“There’s sometimes a difference between truth and fact, Ruth.”
Tom the archaeologist was slightly exasperated by a comment I had just made during his tour of Winchester.
We were at Hyde Abbey, the burial place of King Alfred, and I, ever the teacher, had confidently told the group who had not asked: “Yes, he’s the one who burned the cakes.”
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Tom, possibly having heard that more than once, winced.
In the following conversation, I realised his frustration with me.
As an archaeologist, he was showing us the physical remains of buildings, and talking through physical evidence from the ground and primary documents linking it together to find our way to a form of probable truth about those times. And I had thrown in a “truth” that was widely known, but highly debatable.
It was a story I had taught my students (thanks to a scheme of work I was given), but now I started to wonder whether I had been doing them a disservice.
Had I made it explicit to them that the reason this story had survived was that it painted Alfred as a cerebral monarch? After all, burning a cake isn’t exactly newsworthy (or at least it wasn’t until The Great British Bake Off came along).
Likewise, I shared a picture on Twitter recently of a large global map we’ve just put up in school. It got a lot of likes, but also (rightly) a lot of comments about accuracy.
It’s not a perfect map – many are not. And in our curriculum and assemblies we do show pupils different versions, and explore the political and historical reasons behind the differences, but I do question whether we have embedded that enough, or whether they will go into adulthood thinking of the world in this inaccurate way.
When we teach others, we have power. We are giving testimony to others, whether it comes to geographical locations or the lives of medieval monarchs.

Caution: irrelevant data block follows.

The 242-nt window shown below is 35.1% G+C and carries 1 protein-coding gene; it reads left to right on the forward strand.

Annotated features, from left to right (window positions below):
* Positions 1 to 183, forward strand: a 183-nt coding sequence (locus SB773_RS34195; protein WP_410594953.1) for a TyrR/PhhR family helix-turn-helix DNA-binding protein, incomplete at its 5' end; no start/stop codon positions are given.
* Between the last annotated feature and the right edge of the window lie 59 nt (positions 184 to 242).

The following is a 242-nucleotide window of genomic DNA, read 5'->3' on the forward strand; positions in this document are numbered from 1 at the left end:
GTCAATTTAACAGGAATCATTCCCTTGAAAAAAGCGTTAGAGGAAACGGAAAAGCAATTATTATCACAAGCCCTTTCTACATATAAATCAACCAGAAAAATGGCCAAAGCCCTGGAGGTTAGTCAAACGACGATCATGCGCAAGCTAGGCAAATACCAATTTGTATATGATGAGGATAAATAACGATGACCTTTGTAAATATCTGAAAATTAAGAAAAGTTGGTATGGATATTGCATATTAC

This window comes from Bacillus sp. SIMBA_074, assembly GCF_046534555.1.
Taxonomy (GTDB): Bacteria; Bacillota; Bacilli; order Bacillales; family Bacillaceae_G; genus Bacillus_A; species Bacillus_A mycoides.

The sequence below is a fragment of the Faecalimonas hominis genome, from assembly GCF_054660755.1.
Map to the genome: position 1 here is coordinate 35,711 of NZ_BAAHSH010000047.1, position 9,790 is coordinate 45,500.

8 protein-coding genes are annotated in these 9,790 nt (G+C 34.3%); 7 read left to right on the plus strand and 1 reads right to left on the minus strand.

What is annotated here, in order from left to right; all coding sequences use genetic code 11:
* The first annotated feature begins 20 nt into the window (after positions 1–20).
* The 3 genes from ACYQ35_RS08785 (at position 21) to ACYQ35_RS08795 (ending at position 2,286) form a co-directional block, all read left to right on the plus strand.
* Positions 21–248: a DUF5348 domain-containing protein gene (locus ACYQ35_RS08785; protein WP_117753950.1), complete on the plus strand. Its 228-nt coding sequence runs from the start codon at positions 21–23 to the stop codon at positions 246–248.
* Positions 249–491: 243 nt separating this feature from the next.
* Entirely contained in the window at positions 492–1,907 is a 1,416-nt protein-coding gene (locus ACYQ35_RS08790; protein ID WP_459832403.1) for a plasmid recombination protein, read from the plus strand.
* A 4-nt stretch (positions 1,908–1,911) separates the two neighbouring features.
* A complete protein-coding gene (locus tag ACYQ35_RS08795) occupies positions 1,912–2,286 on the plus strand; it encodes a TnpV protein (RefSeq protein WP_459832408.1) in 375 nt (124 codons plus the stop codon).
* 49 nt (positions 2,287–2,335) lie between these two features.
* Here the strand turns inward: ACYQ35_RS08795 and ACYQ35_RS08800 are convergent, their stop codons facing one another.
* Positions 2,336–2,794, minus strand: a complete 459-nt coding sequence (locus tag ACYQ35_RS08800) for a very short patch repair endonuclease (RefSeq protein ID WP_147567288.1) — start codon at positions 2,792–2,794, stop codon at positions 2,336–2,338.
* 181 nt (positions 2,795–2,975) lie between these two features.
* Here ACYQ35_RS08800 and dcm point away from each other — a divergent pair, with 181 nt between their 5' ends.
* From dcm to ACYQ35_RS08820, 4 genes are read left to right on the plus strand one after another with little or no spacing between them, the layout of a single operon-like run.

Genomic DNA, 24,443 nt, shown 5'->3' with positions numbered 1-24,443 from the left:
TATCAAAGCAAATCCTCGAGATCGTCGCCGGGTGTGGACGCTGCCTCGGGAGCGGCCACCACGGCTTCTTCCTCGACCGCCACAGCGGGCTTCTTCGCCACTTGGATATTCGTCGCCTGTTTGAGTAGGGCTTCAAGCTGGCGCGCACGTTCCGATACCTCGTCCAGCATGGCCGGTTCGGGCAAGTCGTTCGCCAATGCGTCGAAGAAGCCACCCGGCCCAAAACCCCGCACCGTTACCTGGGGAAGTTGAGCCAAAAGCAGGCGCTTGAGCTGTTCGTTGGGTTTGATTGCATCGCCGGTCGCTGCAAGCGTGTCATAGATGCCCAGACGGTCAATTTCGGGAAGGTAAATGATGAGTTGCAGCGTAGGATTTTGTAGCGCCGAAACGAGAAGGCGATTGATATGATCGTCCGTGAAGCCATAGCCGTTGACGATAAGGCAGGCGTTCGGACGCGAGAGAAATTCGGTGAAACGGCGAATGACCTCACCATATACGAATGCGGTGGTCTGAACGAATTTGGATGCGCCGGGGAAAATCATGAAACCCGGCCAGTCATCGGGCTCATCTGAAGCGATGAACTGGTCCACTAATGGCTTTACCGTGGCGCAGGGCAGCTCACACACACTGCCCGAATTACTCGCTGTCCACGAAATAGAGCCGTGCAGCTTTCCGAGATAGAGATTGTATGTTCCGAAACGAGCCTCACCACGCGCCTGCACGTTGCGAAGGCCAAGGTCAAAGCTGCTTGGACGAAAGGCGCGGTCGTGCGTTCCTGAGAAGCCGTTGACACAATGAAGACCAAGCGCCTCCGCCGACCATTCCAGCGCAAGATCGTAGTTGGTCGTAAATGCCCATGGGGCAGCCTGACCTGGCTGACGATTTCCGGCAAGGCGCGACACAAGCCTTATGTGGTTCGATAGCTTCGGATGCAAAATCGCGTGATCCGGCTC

Without us as a source, pupils would not be able to cover the broad range of curriculum – none of us can build an empirical understanding of the world individually and from scratch.
So are our pupils able to trust our testimony?
Sometimes pupils will be able to use their perception as a gauge for certainty. If I tell a pupil that their handwriting is neat, they will have a good idea of whether that is the case or not.
But at other times I am a source of information that they are not able to check for probability. I have that knowledge sourced from others who I do not have the capacity to check and so on.
In order for pupils to be able to trust us, teachers should have a basic concept of the complexities of what knowledge is. Two things in particular strike me as important in teaching pupils.
Firstly, although we may share language, people are not all defining key terms in the same way. Instead of debating ideas, people associate different ideas with the same words and engage in frustrating and often fruitless disputes with no independent arbiter to put us out of our misery.
Secondly, what we consider and teach as truth is often constructed. I attach no moral judgement to this. It is necessary to get on with everyday life. But an understanding of how and why knowledge is constructed is important if we are going to produce thinkers.
All this from burned cakes.
Ruth Luzmore is headteacher at St Mary Magdalene Academy. She tweets @RLuzmore